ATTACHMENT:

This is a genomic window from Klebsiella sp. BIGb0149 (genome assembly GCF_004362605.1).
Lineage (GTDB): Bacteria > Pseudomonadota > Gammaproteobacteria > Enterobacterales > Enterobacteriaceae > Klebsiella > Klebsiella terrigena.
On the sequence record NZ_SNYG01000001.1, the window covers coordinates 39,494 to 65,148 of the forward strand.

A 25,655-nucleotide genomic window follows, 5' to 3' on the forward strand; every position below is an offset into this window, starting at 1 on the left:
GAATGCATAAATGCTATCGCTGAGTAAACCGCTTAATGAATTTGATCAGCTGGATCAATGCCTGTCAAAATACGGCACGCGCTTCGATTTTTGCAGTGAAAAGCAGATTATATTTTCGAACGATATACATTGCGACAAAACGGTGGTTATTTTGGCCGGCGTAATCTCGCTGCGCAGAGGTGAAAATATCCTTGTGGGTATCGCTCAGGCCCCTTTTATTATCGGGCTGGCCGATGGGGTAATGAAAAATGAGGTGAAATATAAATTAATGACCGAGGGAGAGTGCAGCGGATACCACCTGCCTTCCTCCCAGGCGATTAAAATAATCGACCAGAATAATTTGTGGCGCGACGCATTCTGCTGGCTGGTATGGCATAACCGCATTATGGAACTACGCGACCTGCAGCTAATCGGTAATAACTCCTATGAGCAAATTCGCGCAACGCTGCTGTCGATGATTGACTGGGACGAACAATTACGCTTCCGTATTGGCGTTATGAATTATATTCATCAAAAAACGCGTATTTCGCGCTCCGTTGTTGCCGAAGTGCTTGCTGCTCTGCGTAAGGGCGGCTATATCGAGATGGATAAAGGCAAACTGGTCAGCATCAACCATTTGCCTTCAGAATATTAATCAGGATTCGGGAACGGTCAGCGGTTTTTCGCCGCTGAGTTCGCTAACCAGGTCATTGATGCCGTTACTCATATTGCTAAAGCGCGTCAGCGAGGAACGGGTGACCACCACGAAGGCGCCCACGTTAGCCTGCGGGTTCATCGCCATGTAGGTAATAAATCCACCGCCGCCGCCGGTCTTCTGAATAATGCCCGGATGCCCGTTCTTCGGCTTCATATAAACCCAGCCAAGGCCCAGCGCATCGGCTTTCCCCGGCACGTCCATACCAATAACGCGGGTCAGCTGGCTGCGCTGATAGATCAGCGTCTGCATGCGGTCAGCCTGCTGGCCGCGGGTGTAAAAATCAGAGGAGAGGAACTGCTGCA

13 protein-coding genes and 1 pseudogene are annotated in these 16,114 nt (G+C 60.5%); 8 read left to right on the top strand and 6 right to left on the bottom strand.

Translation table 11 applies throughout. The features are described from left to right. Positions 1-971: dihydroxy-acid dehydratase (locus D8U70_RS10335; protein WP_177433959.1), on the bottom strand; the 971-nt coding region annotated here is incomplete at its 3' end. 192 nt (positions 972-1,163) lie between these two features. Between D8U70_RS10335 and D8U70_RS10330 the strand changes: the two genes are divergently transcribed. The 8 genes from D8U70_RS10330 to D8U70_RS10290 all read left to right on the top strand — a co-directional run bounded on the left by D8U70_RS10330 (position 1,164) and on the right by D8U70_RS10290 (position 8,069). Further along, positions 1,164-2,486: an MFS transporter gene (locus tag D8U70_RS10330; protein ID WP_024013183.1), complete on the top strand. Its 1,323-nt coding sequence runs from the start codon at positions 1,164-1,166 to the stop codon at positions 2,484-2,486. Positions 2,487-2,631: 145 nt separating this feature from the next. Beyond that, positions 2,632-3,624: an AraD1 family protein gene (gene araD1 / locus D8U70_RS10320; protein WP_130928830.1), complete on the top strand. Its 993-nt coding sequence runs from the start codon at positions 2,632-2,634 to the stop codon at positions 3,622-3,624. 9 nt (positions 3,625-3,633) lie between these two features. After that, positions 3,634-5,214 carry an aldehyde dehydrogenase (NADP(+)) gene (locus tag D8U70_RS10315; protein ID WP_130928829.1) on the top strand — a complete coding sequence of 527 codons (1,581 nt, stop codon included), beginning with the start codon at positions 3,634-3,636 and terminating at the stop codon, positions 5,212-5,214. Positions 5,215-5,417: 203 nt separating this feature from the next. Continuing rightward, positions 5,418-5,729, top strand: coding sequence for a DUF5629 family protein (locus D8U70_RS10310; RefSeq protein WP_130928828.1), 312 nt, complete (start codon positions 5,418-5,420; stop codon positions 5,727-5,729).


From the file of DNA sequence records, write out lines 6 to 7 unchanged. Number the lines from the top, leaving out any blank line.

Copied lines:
13 protein-coding genes and 1 pseudogene are annotated in these 16,114 nt (G+C 60.5%); 8 read left to right on the top strand and 6 right to left on the bottom strand.

Translation table 11 applies throughout. The features are described from left to right. Positions 1-971: dihydroxy-acid dehydratase (locus D8U70_RS10335; protein WP_177433959.1), on the bottom strand; the 971-nt coding region annotated here is incomplete at its 3' end. 192 nt (positions 972-1,163) lie between these two features. Between D8U70_RS10335 and D8U70_RS10330 the strand changes: the two genes are divergently transcribed. The 8 genes from D8U70_RS10330 to D8U70_RS10290 all read left to right on the top strand — a co-directional run bounded on the left by D8U70_RS10330 (position 1,164) and on the right by D8U70_RS10290 (position 8,069). Further along, positions 1,164-2,486: an MFS transporter gene (locus tag D8U70_RS10330; protein ID WP_024013183.1), complete on the top strand. Its 1,323-nt coding sequence runs from the start codon at positions 1,164-1,166 to the stop codon at positions 2,484-2,486. Positions 2,487-2,631: 145 nt separating this feature from the next. Beyond that, positions 2,632-3,624: an AraD1 family protein gene (gene araD1 / locus D8U70_RS10320; protein WP_130928830.1), complete on the top strand. Its 993-nt coding sequence runs from the start codon at positions 2,632-2,634 to the stop codon at positions 3,622-3,624. 9 nt (positions 3,625-3,633) lie between these two features. After that, positions 3,634-5,214 carry an aldehyde dehydrogenase (NADP(+)) gene (locus tag D8U70_RS10315; protein ID WP_130928829.1) on the top strand — a complete coding sequence of 527 codons (1,581 nt, stop codon included), beginning with the start codon at positions 3,634-3,636 and terminating at the stop codon, positions 5,212-5,214. Positions 5,215-5,417: 203 nt separating this feature from the next. Continuing rightward, positions 5,418-5,729, top strand: coding sequence for a DUF5629 family protein (locus D8U70_RS10310; RefSeq protein WP_130928828.1), 312 nt, complete (start codon positions 5,418-5,420; stop codon positions 5,727-5,729).